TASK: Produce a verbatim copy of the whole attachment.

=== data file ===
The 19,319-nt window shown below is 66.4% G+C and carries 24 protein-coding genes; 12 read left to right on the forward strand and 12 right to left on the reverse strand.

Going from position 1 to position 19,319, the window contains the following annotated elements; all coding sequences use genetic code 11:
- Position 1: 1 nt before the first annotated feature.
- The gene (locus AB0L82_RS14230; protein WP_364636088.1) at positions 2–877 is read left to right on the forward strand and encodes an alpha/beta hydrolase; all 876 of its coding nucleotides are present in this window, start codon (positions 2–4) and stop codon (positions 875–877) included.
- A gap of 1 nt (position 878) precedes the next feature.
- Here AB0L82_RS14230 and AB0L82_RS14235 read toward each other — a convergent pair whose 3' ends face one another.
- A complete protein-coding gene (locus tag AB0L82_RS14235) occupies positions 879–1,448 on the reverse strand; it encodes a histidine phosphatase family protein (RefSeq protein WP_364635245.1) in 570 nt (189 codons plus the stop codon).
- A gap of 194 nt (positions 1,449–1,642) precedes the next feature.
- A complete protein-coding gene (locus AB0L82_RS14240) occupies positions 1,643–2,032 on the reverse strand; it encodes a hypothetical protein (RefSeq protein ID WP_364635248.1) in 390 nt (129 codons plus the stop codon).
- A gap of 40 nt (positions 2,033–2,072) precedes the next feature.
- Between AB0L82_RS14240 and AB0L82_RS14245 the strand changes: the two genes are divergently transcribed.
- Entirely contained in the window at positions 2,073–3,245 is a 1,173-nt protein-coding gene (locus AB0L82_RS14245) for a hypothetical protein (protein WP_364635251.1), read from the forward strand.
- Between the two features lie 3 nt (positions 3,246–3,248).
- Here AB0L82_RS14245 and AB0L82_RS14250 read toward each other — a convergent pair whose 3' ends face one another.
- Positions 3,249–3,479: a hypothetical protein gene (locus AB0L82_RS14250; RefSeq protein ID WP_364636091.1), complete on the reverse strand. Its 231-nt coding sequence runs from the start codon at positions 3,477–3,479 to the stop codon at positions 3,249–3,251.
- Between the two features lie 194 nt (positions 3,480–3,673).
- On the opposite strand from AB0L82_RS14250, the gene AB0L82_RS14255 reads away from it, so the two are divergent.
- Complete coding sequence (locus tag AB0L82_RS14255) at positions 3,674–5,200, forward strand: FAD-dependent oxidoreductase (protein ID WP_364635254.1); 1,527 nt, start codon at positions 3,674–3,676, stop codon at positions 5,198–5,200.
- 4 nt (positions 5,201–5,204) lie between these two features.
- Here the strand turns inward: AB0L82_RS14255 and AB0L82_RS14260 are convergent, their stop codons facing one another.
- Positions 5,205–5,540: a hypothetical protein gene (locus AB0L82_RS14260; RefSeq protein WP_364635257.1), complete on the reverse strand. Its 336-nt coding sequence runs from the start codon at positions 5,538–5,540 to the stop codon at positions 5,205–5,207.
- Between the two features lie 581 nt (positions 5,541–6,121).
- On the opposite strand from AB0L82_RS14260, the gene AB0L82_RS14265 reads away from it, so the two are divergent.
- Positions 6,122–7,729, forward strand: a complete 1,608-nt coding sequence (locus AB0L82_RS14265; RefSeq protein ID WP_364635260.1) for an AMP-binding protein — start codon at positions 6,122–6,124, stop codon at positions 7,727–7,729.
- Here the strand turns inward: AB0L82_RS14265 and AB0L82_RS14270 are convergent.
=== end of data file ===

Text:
The 19,319-nt window shown below is 66.4% G+C and carries 24 protein-coding genes; 12 read left to right on the forward strand and 12 right to left on the reverse strand.

Going from position 1 to position 19,319, the window contains the following annotated elements; all coding sequences use genetic code 11:
- Position 1: 1 nt before the first annotated feature.
- The gene (locus AB0L82_RS14230; protein WP_364636088.1) at positions 2–877 is read left to right on the forward strand and encodes an alpha/beta hydrolase; all 876 of its coding nucleotides are present in this window, start codon (positions 2–4) and stop codon (positions 875–877) included.
- A gap of 1 nt (position 878) precedes the next feature.
- Here AB0L82_RS14230 and AB0L82_RS14235 read toward each other — a convergent pair whose 3' ends face one another.
- A complete protein-coding gene (locus tag AB0L82_RS14235) occupies positions 879–1,448 on the reverse strand; it encodes a histidine phosphatase family protein (RefSeq protein WP_364635245.1) in 570 nt (189 codons plus the stop codon).
- A gap of 194 nt (positions 1,449–1,642) precedes the next feature.
- A complete protein-coding gene (locus AB0L82_RS14240) occupies positions 1,643–2,032 on the reverse strand; it encodes a hypothetical protein (RefSeq protein ID WP_364635248.1) in 390 nt (129 codons plus the stop codon).
- A gap of 40 nt (positions 2,033–2,072) precedes the next feature.
- Between AB0L82_RS14240 and AB0L82_RS14245 the strand changes: the two genes are divergently transcribed.
- Entirely contained in the window at positions 2,073–3,245 is a 1,173-nt protein-coding gene (locus AB0L82_RS14245) for a hypothetical protein (protein WP_364635251.1), read from the forward strand.
- Between the two features lie 3 nt (positions 3,246–3,248).
- Here AB0L82_RS14245 and AB0L82_RS14250 read toward each other — a convergent pair whose 3' ends face one another.
- Positions 3,249–3,479: a hypothetical protein gene (locus AB0L82_RS14250; RefSeq protein ID WP_364636091.1), complete on the reverse strand. Its 231-nt coding sequence runs from the start codon at positions 3,477–3,479 to the stop codon at positions 3,249–3,251.
- Between the two features lie 194 nt (positions 3,480–3,673).
- On the opposite strand from AB0L82_RS14250, the gene AB0L82_RS14255 reads away from it, so the two are divergent.
- Complete coding sequence (locus tag AB0L82_RS14255) at positions 3,674–5,200, forward strand: FAD-dependent oxidoreductase (protein ID WP_364635254.1); 1,527 nt, start codon at positions 3,674–3,676, stop codon at positions 5,198–5,200.
- 4 nt (positions 5,201–5,204) lie between these two features.
- Here the strand turns inward: AB0L82_RS14255 and AB0L82_RS14260 are convergent, their stop codons facing one another.
- Positions 5,205–5,540: a hypothetical protein gene (locus AB0L82_RS14260; RefSeq protein WP_364635257.1), complete on the reverse strand. Its 336-nt coding sequence runs from the start codon at positions 5,538–5,540 to the stop codon at positions 5,205–5,207.
- Between the two features lie 581 nt (positions 5,541–6,121).
- On the opposite strand from AB0L82_RS14260, the gene AB0L82_RS14265 reads away from it, so the two are divergent.
- Positions 6,122–7,729, forward strand: a complete 1,608-nt coding sequence (locus AB0L82_RS14265; RefSeq protein ID WP_364635260.1) for an AMP-binding protein — start codon at positions 6,122–6,124, stop codon at positions 7,727–7,729.
- Here the strand turns inward: AB0L82_RS14265 and AB0L82_RS14270 are convergent.